Its hand-crafted, artisanal nature goes hand in hand with Millennial's love of small batches, small companies and good causes, adds Fona.
But for Millennials, juice goes far beyond breakfast. It can serve as an exotic cocktail mixer, fit neatly into Millennials’ ‘clockless eating’ habits, or even form the basis of social occasions like ‘Juice Crawls’.
Meanwhile, flavors such as cucumber, spinach, turmeric and watermelon are gaining traction in juices, reports the flavor company in its 2016 Trend Insight Report.
Juice has long been considered a breakfast item, but Millennials’ eating habits mean consumption occasions are much wider, says Fona.
“Consider expanding juice beyond breakfast to grow the category,” says Fona. “Millennials’ ‘clockless’ eating schedule gives juice an edge, especially if it’s fresh, premium and has phenomenal taste.”
Social media is important for reaching Millennials, but this group of consumers also loves socializing in person, observes Fona.
“Use social media to create buzz to expand usage occasions. Creating campaigns around a cause and highlighting unique flavors will reach social media savvy Millennials.
“And sharing the availability of juice at food or beverage festivals, especially as cocktail mixers, will satisfy Millennials’ need for socialization.”
Meanwhile, the launch of Juice Crawls – a New York ‘pub crawl for juice’ which aims to bring the social and fun bar vibe to drinking juice – is building on Millennials love for socializing too.
What is a juice crawl?
“Think pub crawl for juice. We travel to juice bars, drink a lot of green juice and workout. We bring the social & fun bar vibe to drinking juice,” say the organizers behind the New York initiative.
“Juice Crawl builds a community of people who want to have fun in a healthy atmosphere. It is a great way to meet health conscious individuals and become aware of different health and wellness companies.”
Consumers also like artisan features on juice products, an attribute particularly important to Millennials.
“Millennials love knowing the origin of the ingredients in the products they consume. Bar codes, batch identifiers or any way to show the source of ingredients in a juice would appeal to health and clean label conscious Millennials.”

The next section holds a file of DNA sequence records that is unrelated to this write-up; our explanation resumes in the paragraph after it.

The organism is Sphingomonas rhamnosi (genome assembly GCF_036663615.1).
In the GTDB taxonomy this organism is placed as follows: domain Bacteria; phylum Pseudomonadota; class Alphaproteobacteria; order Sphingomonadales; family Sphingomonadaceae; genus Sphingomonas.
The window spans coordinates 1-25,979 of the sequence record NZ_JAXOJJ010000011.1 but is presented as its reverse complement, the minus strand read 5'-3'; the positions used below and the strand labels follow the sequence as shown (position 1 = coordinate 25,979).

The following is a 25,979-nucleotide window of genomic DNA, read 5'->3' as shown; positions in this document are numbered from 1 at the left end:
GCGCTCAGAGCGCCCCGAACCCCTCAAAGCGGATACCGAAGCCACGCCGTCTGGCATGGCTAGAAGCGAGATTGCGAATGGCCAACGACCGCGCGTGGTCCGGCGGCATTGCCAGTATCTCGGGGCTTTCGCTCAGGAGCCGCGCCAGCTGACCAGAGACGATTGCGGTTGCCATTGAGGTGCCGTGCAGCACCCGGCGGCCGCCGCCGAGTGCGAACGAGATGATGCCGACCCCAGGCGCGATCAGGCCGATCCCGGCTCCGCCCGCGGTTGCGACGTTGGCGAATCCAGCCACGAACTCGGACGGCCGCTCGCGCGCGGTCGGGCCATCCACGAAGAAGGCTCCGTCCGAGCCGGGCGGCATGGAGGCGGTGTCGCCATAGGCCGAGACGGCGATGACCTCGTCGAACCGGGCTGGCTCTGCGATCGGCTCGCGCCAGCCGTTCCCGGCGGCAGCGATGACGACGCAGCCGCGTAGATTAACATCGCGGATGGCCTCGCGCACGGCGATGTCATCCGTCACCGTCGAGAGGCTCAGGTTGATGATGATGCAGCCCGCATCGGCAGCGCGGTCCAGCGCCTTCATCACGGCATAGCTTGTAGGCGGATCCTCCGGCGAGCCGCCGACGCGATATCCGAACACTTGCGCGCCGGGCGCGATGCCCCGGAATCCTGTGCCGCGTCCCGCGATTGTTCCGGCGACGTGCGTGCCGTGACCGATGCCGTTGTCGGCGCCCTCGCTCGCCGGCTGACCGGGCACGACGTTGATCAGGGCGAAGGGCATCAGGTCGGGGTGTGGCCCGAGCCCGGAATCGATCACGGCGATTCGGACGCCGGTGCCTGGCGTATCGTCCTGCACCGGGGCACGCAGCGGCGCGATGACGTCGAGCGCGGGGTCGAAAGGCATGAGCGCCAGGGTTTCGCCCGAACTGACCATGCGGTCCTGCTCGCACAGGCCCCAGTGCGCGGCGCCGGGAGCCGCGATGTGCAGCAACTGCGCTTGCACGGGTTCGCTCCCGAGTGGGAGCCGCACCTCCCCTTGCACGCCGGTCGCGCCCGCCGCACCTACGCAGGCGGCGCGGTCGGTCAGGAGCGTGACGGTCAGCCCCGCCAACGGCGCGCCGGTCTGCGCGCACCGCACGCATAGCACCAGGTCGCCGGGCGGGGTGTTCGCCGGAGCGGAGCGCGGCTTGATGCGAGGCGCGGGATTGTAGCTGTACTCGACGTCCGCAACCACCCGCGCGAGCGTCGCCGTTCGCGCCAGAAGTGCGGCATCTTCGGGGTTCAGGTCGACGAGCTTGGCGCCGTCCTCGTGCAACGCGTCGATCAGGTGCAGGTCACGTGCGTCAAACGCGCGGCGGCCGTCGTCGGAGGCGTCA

Orange continues to dominate the flavor rankings, according to figures on the introductions of US juice and juice drinks influenced by the cold-pressed juice trend. Apple, lemon and mango are the next most popular flavors.
But more modern and unusual flavors are gaining plenty of traction: cucumber, spinach, beetroot, celery, turmeric and watermelon, for example.
Millennials are usually sensitive to prices, but are willing to pay more for quality if they perceive a product to be healthier. According to Mintel figures, 25% of men and 20% of women in the US aged between 18-24 find that claims regarding organic and free-from are influential when they buy juice.
Many Millennials are bored with standard fruit and juice flavors, opening up opportunities for brands and manufacturers with unique flavor blends and customizable offerings.
“Millennials like things the way they like them, and juicing’s ingredient versatility fits those needs beautifully,” says the report.
When it comes to purchasing, 53% of Millennials stop at a convenience store either daily or weekly. And 33% of older Millennials (aged 25-34) purchase freshly-squeezed juice from the deli or produce section of a store. But there is also a significant proportion (27%) of US juice consumers who like to make their own fresh squeezed juice at home.
Fona also reports that sweet is not always best when it comes to juice.
“Health conscious Millennials grew up on intense, bold flavors and as they age, they prefer similar strong flavors in their juice products, while sugar has become the ingredient to watch. Sour, tart flavors appeal to 46% of Millennial consumers and if mixed with a little naturally sweet fruit, that’s ok too.”
The full report is available here.